Unlock Michigan 2 effort to curb public health orders won’t make ballot
June 6: Nonprofit tied to Mike Shirkey probed for funneling money to Unlock Michigan
Organizers for Unlock Michigan 2 — aimed at curbing the length of state and local health department emergency orders —announced Tuesday they would not submit the group’s petition signatures before a Wednesday deadline to get on the November statewide ballot.
Fred Wszolek, spokesperson for Unlock Michigan 2, said in a press release that petition organizers collected “more than the minimum required signatures, but we’ve not collected a sufficient number of additional signatures to withstand the expected challenge.”
“But we’re confident of success in the next legislature and hopeful that a new governor will join us in a reform effort,” Wszolek added.
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The petition, if put into law, would have reduced the duration of emergency public health orders to 28 days, and required approval by the legislature or a local governing body to extend it. The petition drive missed an initial 180-day window to submit the 340,047 valid voter signatures needed to advance the initiative to the GOP-led Legislature and bypass an expected veto by Democratic Gov. Gretchen Whitmer.
Petitioners had until Wednesday, June 1 to file enough signatures but because Michigan law limits signature collections to 180 days. By continuing to circulate petitions this spring, the GOP group would have had to toss out initial signatures they collected in October.
The petition effort was one of several strategies employed by mostly conservative groups to rein in emergency COVID orders issued by the Whitmer administration aimed at curbing the spread of the deadly virus. Last July, the Legislature repealed a 1945 law that Whitmer had used to impose COVID restrictions.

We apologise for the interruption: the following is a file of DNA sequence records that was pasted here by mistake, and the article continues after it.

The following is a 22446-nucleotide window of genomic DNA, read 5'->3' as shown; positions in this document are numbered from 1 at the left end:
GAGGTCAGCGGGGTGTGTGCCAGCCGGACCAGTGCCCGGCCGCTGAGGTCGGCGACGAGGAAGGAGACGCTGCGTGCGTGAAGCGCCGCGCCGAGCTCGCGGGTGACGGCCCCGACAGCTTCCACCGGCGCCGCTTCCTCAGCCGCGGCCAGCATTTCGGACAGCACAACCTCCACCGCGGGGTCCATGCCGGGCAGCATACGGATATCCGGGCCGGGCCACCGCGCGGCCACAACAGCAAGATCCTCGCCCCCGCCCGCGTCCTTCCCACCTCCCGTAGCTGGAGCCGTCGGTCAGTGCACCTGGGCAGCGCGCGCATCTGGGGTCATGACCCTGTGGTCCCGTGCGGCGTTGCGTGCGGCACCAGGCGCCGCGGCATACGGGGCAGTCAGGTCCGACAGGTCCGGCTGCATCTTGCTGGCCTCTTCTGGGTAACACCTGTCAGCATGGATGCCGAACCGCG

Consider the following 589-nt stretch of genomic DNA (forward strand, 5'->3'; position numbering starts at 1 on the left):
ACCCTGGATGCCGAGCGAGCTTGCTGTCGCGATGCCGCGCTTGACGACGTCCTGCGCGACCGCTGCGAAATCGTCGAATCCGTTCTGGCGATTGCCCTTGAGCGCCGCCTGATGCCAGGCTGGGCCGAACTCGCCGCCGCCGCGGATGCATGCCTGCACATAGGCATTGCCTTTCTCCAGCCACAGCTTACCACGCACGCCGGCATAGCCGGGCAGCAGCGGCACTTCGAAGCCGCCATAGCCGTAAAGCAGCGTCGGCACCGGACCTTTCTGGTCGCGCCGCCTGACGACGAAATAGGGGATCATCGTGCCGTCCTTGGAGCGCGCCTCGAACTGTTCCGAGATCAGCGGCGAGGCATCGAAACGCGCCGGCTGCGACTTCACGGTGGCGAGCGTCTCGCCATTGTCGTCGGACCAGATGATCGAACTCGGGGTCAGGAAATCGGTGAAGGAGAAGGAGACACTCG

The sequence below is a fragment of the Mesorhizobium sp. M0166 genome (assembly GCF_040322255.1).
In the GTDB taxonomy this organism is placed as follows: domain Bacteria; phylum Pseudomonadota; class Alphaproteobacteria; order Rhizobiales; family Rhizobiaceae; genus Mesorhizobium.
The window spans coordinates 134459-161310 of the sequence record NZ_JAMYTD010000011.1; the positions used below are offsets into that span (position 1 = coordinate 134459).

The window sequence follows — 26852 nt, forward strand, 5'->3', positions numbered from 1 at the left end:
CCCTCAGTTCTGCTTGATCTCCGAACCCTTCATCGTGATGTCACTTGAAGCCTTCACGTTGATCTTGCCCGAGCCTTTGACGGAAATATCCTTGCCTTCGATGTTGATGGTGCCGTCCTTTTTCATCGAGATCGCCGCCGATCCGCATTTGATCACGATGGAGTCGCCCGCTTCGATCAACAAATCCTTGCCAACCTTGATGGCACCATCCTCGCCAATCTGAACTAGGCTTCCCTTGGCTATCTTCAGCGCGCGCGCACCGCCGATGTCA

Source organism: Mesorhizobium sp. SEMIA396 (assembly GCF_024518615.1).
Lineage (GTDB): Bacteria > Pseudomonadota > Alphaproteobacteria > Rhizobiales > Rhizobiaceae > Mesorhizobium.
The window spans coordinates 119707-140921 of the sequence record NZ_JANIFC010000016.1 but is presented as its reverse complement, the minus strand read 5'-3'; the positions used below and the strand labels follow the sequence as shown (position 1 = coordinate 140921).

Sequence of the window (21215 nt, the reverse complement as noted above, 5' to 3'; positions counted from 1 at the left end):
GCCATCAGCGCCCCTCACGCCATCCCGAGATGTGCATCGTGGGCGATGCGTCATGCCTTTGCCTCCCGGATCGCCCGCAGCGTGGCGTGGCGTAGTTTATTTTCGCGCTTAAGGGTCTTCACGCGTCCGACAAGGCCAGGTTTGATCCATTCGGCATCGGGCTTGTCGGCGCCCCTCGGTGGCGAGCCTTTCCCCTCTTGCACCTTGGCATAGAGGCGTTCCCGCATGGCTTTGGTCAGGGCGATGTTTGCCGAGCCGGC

Since then, the advocacy group shifted its sights to place limits on a 1978 public health law that gives local health boards and the state department of health similar emergency powers.
Michigan law allows the Legislature to adopt petitions if enough signatures are gathered. Any state citizen can file a petition to establish a new law, repeal a law through a referendum or amend the state’s constitution.
In the Tuesday press release, Wszolek said the advocacy group is now shifting its focus to support politicians who would amend the state’s Public Health Act in the future.
“We have received assurances from Senator Aric Nesbitt and Representative Matt Hall that bringing public accountability to the Public Health Act will be one of the first items on their agendas next year, and we’re confident that Michigan voters are ready to turn the page on the era of bureaucrats ruling by decree in the name of ‘public health,’” Wszolek said, referencing two state Republicans.
Critics have decried the petition drive as an attack on the expertise and independence of public health officials. Whitmer already vetoed nearly identical legislation.
In the same Tuesday press release, Nesbitt, who chairs the Regulatory Reform and Advice and Consent Committee, stated that representatives like himself must “be involved when so much is at stake.”
Meanwhile, Hall stated that reducing state health powers will be a “priority for the Michigan House of Representatives.”
“The days of unelected bureaucrats shutting down our businesses, schools, churches, and day-to-day life with no accountability to elected officials are almost over,” Hall said.
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